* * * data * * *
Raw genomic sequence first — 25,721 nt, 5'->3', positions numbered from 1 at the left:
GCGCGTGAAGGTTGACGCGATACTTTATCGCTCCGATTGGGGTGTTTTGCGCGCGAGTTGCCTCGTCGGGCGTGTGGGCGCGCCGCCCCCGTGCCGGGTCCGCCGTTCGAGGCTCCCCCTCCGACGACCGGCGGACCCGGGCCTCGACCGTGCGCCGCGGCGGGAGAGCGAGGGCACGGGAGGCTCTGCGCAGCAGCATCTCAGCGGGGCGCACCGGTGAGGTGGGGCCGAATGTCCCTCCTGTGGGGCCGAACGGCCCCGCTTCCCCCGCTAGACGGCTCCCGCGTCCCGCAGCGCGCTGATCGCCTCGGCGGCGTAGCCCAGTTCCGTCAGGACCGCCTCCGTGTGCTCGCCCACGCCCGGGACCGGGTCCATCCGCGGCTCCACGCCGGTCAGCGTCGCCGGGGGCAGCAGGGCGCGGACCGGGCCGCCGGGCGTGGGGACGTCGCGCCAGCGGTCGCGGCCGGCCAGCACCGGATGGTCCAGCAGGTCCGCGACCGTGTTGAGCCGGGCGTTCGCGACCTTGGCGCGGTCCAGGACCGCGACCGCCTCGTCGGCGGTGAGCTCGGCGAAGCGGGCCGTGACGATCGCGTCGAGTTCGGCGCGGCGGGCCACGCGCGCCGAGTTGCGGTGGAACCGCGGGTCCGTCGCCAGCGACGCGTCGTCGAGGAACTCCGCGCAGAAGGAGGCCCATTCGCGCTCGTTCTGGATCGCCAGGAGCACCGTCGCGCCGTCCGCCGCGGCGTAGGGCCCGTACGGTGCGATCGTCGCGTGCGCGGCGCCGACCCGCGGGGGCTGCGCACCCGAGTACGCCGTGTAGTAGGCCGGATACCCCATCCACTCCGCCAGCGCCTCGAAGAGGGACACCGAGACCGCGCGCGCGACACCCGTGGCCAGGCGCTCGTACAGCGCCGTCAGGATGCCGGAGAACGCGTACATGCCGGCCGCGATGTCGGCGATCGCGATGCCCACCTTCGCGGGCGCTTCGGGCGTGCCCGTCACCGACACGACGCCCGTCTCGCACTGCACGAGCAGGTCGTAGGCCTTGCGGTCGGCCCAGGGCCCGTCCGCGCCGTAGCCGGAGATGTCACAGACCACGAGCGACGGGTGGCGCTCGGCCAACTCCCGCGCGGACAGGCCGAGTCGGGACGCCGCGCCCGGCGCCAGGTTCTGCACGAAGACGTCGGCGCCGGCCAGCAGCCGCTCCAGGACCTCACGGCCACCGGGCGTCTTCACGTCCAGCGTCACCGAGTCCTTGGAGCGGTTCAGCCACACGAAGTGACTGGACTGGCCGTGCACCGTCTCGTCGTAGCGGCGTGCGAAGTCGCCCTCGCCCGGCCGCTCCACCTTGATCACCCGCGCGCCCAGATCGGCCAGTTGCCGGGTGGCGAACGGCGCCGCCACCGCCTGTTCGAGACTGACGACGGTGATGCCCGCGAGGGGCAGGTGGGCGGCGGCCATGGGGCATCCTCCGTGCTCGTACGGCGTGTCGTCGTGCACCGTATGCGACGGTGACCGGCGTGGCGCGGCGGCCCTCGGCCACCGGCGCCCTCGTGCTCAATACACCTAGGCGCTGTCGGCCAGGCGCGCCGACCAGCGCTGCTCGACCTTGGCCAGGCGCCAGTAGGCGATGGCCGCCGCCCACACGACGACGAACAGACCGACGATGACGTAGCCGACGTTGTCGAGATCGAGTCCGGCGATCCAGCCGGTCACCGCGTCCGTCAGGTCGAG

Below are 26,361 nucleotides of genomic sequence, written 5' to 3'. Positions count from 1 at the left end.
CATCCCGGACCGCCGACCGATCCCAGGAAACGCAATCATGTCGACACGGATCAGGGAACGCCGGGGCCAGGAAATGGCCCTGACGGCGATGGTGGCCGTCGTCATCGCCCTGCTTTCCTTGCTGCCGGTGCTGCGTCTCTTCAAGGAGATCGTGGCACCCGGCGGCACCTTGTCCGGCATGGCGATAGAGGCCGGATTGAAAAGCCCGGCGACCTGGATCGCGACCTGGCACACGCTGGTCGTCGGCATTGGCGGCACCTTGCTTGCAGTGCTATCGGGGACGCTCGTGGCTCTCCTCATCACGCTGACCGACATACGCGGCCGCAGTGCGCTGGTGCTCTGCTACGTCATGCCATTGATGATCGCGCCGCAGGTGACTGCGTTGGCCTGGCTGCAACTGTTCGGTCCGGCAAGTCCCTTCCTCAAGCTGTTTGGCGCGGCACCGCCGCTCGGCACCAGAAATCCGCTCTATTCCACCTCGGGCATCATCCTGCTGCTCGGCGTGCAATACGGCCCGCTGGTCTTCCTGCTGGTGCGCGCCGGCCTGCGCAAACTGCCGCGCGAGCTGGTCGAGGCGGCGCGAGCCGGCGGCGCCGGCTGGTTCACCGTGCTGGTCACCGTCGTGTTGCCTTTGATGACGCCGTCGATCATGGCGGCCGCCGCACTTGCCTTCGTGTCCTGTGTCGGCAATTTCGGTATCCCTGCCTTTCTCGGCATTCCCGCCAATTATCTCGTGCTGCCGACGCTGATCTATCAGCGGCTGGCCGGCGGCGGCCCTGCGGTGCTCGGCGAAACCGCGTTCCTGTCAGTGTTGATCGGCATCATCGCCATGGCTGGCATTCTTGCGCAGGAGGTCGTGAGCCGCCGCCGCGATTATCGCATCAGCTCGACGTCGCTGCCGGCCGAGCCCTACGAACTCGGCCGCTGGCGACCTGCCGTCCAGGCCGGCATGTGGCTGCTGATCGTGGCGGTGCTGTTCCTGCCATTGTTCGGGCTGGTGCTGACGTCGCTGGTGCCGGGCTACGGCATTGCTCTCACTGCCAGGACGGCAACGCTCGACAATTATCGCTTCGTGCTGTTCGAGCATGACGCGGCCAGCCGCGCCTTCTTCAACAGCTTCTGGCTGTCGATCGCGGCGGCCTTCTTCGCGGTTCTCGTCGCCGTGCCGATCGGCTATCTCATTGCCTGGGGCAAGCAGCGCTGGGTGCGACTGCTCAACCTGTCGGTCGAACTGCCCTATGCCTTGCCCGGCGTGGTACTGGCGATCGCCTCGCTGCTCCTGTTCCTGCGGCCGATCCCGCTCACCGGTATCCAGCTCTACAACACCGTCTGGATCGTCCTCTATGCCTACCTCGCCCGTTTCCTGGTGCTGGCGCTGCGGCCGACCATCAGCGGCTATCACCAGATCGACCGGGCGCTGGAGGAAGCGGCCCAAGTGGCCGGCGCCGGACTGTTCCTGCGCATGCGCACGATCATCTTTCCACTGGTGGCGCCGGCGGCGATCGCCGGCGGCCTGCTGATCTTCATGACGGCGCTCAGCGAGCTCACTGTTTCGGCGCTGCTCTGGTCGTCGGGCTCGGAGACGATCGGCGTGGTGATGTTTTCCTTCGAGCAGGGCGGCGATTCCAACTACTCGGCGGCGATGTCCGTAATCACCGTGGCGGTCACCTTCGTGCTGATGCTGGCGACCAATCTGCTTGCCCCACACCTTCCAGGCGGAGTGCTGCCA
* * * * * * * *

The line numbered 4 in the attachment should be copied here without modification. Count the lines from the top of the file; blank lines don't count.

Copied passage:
CATCCCGGACCGCCGACCGATCCCAGGAAACGCAATCATGTCGACACGGATCAGGGAACGCCGGGGCCAGGAAATGGCCCTGACGGCGATGGTGGCCGTCGTCATCGCCCTGCTTTCCTTGCTGCCGGTGCTGCGTCTCTTCAAGGAGATCGTGGCACCCGGCGGCACCTTGTCCGGCATGGCGATAGAGGCCGGATTGAAAAGCCCGGCGACCTGGATCGCGACCTGGCACACGCTGGTCGTCGGCATTGGCGGCACCTTGCTTGCAGTGCTATCGGGGACGCTCGTGGCTCTCCTCATCACGCTGACCGACATACGCGGCCGCAGTGCGCTGGTGCTCTGCTACGTCATGCCATTGATGATCGCGCCGCAGGTGACTGCGTTGGCCTGGCTGCAACTGTTCGGTCCGGCAAGTCCCTTCCTCAAGCTGTTTGGCGCGGCACCGCCGCTCGGCACCAGAAATCCGCTCTATTCCACCTCGGGCATCATCCTGCTGCTCGGCGTGCAATACGGCCCGCTGGTCTTCCTGCTGGTGCGCGCCGGCCTGCGCAAACTGCCGCGCGAGCTGGTCGAGGCGGCGCGAGCCGGCGGCGCCGGCTGGTTCACCGTGCTGGTCACCGTCGTGTTGCCTTTGATGACGCCGTCGATCATGGCGGCCGCCGCACTTGCCTTCGTGTCCTGTGTCGGCAATTTCGGTATCCCTGCCTTTCTCGGCATTCCCGCCAATTATCTCGTGCTGCCGACGCTGATCTATCAGCGGCTGGCCGGCGGCGGCCCTGCGGTGCTCGGCGAAACCGCGTTCCTGTCAGTGTTGATCGGCATCATCGCCATGGCTGGCATTCTTGCGCAGGAGGTCGTGAGCCGCCGCCGCGATTATCGCATCAGCTCGACGTCGCTGCCGGCCGAGCCCTACGAACTCGGCCGCTGGCGACCTGCCGTCCAGGCCGGCATGTGGCTGCTGATCGTGGCGGTGCTGTTCCTGCCATTGTTCGGGCTGGTGCTGACGTCGCTGGTGCCGGGCTACGGCATTGCTCTCACTGCCAGGACGGCAACGCTCGACAATTATCGCTTCGTGCTGTTCGAGCATGACGCGGCCAGCCGCGCCTTCTTCAACAGCTTCTGGCTGTCGATCGCGGCGGCCTTCTTCGCGGTTCTCGTCGCCGTGCCGATCGGCTATCTCATTGCCTGGGGCAAGCAGCGCTGGGTGCGACTGCTCAACCTGTCGGTCGAACTGCCCTATGCCTTGCCCGGCGTGGTACTGGCGATCGCCTCGCTGCTCCTGTTCCTGCGGCCGATCCCGCTCACCGGTATCCAGCTCTACAACACCGTCTGGATCGTCCTCTATGCCTACCTCGCCCGTTTCCTGGTGCTGGCGCTGCGGCCGACCATCAGCGGCTATCACCAGATCGACCGGGCGCTGGAGGAAGCGGCCCAAGTGGCCGGCGCCGGACTGTTCCTGCGCATGCGCACGATCATCTTTCCACTGGTGGCGCCGGCGGCGATCGCCGGCGGCCTGCTGATCTTCATGACGGCGCTCAGCGAGCTCACTGTTTCGGCGCTGCTCTGGTCGTCGGGCTCGGAGACGATCGGCGTGGTGATGTTTTCCTTCGAGCAGGGCGGCGATTCCAACTACTCGGCGGCGATGTCCGTAATCACCGTGGCGGTCACCTTCGTGCTGATGCTGGCGACCAATCTGCTTGCCCCACACCTTCCAGGCGGAGTGCTGCCA